Dan O'Donnell: The man behind the Flea Market

Bellingham real estate agent Dan O'Donnell explains what motivated him to open the Bellingham Flea Market and what he'd like...

By Erin Nash
For The Bellingham Business Journal

Guitar music mingles with the buzz of voices as Dan O’Donnell strolls by an antique sewing machine and a shiny red tricycle. He stops to chat with vendors, a smile stretched across his bearded face. His dog, Frog, stands at his heels wearing a shirt that reads “official greeter.”

O’Donnell’s Bellingham Flea Market is a place where you can buy and sell used and hand-made items, listen to live music, enjoy local art, connect with the community and see a beagle-mix wearing a T-shirt.

“I think we are helping out the artists and the community in general by just making something fun, which is what the Flea Market really is,” O’Donnell says. “It’s something fun to do. Plus it helps people make money.”

Sharon Taylor, a vendor at the market, sees it as a place for the community to gather. She says O’Donnell is always trying to help vendors succeed in any way he can.

This isn’t the only place where O’Donnell promotes success. About three years ago, he founded Positive Atmosphere, an online social network providing a forum to promote and discuss personal development.

“Our mission statement is ‘connecting positive people to inspire and empower,’” he says.  “We’re community around that [concept].”

O’Donnell, 30, has always seen himself as an entrepreneur and a source of new ideas. As a kid he would offer to ride his bike to the store to buy candy for friends who were willing to pay a 25-cent markup.

It was this enthusiasm for commerce, creativity and fun that led him to create the Flea Market.

On May 1, 2010, he signed the lease for the old Tube Time space on Cornwall Avenue. Fifteen days later, the doors were open.

On the first weekend, about 25 vendors occupied the front half of the building. Now the market is crowded with vendors selling an eclectic range of items such as tools, hand-made jewelry, plants, used books, toys, clothes and art.

“We’re an event. We’re a weekend thing,” O’Donnell says. “That is what people get excited about. The shoppers, they are like ‘Yeah I didn’t need anything, but I just know it’s different every time and I always see something weird.’”

“In business that’s one of the most important things: You have to be different no matter what you do,” O’Donnell says about his success. “There is just no flea market around, so you just got to make people aware that it’s here. You don’t really even have to sell the benefits of it; it’s just something new instead of being the second farmers market or 30th furniture store.”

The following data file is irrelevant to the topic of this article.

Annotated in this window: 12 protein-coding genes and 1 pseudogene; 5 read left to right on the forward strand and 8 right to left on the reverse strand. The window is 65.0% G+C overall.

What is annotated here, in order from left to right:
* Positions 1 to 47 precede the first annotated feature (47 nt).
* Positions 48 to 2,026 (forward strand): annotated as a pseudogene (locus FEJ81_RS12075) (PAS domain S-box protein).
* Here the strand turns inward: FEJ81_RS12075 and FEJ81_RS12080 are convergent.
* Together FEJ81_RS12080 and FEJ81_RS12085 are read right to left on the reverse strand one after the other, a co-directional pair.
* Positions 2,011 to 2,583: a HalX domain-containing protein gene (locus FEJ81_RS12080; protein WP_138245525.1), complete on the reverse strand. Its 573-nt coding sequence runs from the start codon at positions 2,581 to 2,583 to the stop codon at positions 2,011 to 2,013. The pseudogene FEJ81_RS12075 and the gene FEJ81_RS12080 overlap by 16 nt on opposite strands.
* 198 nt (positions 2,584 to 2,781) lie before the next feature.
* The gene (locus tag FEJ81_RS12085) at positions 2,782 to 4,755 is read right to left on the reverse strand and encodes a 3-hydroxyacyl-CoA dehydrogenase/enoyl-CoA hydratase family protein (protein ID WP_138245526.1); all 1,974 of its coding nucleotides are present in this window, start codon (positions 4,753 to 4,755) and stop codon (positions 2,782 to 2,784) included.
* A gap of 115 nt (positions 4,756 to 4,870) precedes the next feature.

Each vendor at the Flea Market pays O’Donnell $26 a day to set up their booth during the weekends. Spaces are given on a first-come, first-serve basis. O’Donnell sells his own items at the market as well as selling items for other people and consigning to vendors.

“It’s totally wheeler-dealer style in here,” he says.

In the center of the front room, Joelle Grinspan sits amidst her display of scarves, necklaces, purses and other boutique-type items. Grinspan says O’Donnell is very fair to all the vendors and a great person to report to as head of the Flea Market.

“I guess he is kinda my boss,” she says. “But it doesn’t really seem like it because it’s just so laid back here.”

On the first Friday of every month, people gather at the Flea Market to drink wine, chat with artists and enjoy local musicians during the Downtown Bellingham Art Walk.

“Artists are just looking for a place like this to get out there,” O’Donnell says. Many artists don’t have a venue to show their work; the Flea Market provides that for them.

“This is a cool place to showcase great local artists,” says Ed Burton, a blues guitarist who plays at the market. He says there aren’t many places for up-and-coming artists to play and that O’Donnell is helping to support and boost the music community.

O’Donnell has been a part of the Whatcom County community since he was born. He says he learned his good work ethic and discipline from his elementary school teachers at Assumption Catholic School and his football coaches at Squalicum High School. After attending Western Washington University for a few quarters, he started working in real estate, in which he has continued for the past ten years.

One of his passions is traveling. “I need a lot of stimulation and variety,” he says. “I get really bored if I’m doing the same thing and there is nothing more interesting than travel.”

One idea O’Donnell has for the growth of the Flea Market is to create an outdoor food court when the weather gets warmer.

“This place will be packed,” he says. “I think we are at least as fun as the Farmers Market. If they can get that packed, I think we can get that packed or more. I don’t see any reason why we couldn’t.”

Speculating about the future, O’Donnell says the Flea Market is a high priority in his life but he doesn’t want to be “the man behind the desk getting old and gray.”

“Between this and Positive Atmosphere,” he says, “I want to be able to live and travel like crazy.”

He views the Flea Market as a fun place that promotes a positive attitude in the community and he wants to be a part of it as long as he is in Bellingham.

“I would like for this market to be in this town, whether it’s in this place or someplace bigger, for decades. Good markets last for a long time. I think it’s cool for the community.”

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3 thoughts on “Dan O'Donnell: The man behind the Flea Market

  1. 5th paragraph:
    Instead of “O’Donnell where,” consider “where O’Donnell.”
    Thank you.

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